“I believe that there are some major unresolved strategic issues facing the industry and that…the industry will require a radically different mind-set if it is not to have a draconian solution imposed on it by Government.

He noted that through a combination over many decades of strong and wise leadership, vision, determination and a large element of luck, the RBN and by extension RBH, is different from many other BEE groups. It has:

  • private title to the land on which the world’s major platinum operations are located;
  • a community governance system which ensures transparent and democratic accountability to beneficiaries;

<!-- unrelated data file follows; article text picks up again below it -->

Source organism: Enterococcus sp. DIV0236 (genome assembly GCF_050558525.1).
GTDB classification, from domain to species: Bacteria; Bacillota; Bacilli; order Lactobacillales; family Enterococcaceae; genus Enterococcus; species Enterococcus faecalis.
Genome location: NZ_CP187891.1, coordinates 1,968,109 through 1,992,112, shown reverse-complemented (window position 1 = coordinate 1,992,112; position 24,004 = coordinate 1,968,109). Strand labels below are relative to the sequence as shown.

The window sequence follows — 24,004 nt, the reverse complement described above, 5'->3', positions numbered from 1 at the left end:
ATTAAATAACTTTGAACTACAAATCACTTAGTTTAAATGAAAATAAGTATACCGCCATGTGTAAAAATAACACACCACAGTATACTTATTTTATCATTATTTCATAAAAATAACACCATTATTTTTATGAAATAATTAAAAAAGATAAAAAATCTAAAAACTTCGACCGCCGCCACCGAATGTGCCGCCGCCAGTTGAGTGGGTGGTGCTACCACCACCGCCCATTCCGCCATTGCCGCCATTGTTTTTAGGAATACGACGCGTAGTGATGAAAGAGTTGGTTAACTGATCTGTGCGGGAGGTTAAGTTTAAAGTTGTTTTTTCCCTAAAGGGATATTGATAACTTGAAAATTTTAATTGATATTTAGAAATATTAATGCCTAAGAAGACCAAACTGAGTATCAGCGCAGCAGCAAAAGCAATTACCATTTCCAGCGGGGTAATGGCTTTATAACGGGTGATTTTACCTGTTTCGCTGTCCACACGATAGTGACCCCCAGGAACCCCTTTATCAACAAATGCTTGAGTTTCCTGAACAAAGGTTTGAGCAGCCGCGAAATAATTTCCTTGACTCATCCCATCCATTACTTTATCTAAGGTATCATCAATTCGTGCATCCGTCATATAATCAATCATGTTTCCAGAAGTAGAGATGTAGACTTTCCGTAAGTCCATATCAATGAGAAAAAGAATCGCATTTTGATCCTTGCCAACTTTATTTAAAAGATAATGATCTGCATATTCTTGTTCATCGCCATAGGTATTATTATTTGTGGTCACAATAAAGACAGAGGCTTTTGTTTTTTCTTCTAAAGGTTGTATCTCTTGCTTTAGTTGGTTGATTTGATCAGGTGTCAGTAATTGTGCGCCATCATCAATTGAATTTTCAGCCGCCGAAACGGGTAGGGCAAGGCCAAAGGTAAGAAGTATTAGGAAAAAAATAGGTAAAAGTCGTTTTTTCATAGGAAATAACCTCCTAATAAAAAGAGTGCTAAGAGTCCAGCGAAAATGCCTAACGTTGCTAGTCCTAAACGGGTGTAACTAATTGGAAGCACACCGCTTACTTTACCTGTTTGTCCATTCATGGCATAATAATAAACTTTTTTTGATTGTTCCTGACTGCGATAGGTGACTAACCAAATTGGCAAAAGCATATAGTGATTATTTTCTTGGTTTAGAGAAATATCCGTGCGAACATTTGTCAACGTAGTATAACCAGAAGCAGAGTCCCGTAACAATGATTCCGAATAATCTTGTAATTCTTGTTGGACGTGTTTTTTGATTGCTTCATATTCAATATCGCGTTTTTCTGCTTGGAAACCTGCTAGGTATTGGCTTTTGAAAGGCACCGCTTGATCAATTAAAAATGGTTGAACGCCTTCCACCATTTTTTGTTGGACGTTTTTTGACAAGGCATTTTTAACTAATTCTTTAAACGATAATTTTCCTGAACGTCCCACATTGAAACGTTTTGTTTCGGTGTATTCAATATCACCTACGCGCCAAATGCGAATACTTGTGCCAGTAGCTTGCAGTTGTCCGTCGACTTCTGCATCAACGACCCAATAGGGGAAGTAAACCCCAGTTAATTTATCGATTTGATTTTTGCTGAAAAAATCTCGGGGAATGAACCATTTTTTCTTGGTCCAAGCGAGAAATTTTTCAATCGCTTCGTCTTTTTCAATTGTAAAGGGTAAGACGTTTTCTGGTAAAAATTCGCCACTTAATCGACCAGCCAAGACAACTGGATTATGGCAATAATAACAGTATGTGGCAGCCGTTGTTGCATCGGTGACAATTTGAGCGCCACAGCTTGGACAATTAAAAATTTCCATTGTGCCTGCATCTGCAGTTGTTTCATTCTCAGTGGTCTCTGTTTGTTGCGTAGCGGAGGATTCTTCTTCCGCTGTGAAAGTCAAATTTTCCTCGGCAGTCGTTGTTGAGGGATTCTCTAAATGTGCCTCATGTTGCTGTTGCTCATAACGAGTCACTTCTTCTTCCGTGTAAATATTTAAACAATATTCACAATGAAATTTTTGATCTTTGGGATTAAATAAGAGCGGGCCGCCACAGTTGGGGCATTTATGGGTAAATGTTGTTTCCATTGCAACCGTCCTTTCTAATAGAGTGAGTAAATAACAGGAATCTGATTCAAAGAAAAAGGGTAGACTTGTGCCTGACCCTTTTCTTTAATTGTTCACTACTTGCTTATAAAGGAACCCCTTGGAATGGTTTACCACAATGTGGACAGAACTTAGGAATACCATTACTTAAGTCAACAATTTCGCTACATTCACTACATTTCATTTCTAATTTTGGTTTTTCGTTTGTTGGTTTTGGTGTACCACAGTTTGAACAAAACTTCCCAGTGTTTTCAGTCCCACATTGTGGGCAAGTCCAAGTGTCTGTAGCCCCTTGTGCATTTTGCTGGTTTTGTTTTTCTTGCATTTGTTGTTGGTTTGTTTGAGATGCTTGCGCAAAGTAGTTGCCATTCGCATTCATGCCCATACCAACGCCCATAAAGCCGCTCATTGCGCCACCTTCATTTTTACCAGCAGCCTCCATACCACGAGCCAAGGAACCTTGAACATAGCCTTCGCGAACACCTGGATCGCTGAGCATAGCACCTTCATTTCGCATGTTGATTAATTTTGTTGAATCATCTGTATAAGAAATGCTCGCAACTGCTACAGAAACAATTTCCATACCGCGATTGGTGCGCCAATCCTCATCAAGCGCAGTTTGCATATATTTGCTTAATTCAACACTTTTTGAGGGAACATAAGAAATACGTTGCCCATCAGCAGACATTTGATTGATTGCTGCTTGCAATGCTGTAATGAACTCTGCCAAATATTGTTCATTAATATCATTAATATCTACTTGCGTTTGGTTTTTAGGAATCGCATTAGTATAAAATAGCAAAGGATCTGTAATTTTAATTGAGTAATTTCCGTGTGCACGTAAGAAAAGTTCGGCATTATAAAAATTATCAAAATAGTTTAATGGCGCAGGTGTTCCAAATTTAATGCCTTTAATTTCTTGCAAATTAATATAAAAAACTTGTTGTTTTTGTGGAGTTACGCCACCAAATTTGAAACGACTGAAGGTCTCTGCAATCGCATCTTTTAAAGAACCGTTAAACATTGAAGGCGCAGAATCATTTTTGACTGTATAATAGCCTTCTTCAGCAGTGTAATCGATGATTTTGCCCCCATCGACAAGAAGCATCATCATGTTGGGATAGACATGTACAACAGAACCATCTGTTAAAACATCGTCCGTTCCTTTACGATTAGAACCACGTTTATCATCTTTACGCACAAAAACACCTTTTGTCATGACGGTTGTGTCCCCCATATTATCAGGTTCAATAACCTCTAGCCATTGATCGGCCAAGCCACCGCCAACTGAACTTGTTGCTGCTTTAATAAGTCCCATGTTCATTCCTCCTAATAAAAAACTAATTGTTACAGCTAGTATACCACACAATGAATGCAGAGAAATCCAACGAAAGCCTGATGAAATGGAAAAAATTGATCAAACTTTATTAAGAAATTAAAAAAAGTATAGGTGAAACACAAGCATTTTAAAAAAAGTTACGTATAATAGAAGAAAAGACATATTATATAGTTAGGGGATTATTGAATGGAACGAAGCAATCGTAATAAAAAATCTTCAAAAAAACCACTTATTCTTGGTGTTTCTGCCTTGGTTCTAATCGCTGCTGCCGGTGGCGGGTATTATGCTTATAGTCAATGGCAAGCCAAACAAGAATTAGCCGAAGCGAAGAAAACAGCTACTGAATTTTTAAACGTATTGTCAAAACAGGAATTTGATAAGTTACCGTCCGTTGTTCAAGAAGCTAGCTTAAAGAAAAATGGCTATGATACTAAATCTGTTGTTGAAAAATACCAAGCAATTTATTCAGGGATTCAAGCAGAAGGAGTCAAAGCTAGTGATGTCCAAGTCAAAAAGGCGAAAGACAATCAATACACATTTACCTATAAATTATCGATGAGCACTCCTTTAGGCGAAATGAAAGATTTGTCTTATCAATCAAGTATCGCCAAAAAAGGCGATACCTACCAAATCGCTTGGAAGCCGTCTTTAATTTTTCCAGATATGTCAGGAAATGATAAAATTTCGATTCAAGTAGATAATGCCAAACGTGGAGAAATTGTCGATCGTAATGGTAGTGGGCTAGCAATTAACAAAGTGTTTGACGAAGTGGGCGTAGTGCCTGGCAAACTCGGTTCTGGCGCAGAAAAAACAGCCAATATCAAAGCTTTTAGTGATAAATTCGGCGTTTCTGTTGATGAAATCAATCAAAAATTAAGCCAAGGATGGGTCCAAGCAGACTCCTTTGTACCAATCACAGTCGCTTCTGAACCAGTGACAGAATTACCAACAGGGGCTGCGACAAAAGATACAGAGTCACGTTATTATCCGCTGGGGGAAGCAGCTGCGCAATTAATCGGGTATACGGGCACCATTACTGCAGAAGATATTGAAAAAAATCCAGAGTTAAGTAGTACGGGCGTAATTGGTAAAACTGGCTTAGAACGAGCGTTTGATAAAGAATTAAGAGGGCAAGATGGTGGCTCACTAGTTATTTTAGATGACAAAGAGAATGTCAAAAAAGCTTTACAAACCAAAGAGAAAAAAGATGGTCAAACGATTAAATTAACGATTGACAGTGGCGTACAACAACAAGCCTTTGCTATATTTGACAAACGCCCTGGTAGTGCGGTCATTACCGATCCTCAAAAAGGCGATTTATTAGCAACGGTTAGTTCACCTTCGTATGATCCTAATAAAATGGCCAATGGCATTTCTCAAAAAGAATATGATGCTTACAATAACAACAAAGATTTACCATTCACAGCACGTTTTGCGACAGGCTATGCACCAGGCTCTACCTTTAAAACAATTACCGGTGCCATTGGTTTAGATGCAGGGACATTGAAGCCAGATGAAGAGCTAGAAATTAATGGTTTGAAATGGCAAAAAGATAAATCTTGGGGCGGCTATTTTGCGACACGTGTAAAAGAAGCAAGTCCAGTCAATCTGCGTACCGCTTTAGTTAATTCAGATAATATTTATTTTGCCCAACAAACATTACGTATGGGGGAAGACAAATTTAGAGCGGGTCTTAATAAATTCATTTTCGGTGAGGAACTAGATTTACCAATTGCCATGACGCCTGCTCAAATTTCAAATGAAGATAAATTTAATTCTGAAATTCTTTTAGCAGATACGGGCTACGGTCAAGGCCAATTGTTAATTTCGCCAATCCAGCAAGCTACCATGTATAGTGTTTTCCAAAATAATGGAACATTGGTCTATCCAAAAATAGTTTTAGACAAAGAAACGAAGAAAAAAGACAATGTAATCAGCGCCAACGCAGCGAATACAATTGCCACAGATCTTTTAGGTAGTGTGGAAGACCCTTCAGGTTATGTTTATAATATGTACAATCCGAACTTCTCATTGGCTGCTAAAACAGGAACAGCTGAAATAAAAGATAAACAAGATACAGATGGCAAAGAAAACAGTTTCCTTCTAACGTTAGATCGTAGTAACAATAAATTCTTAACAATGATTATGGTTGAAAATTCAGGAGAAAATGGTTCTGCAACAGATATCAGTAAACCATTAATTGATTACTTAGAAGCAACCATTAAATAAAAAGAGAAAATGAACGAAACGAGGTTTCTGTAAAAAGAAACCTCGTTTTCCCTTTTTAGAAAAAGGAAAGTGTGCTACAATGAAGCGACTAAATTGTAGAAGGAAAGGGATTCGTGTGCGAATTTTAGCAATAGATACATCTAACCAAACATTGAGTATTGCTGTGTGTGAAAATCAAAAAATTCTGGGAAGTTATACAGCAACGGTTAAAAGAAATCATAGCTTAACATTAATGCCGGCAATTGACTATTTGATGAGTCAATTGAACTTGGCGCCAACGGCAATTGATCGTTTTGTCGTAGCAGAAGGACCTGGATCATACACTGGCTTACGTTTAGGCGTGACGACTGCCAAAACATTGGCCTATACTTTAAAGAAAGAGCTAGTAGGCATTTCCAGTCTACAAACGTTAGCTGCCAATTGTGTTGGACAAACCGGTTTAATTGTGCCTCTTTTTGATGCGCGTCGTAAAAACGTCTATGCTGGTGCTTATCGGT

• the ability to invest community capital, which reduces its reliance on corporate hand-outs or aggressive use of debt to fund its acquisitions;
  • the ability to take long-term investment views;
  • reasonable skills and experience; and
  • income from investments which is invested in clearly defined community projects and programmes that enhance human dignity and contribute to individual economic self-sufficiency.

“While many black-owned businesses enjoy some of these attributes, we are not aware of any who have all of them. Another distinguishing feature of the Bafokeng is the relative scale of operations. While the commercial asset base of R30 billion is relatively small in the context of corporate South Africa, the community’s annual social development budget of R800 million, funded from investment income, makes it the country’s largest private sector funder of communal infrastructure and social development programmes.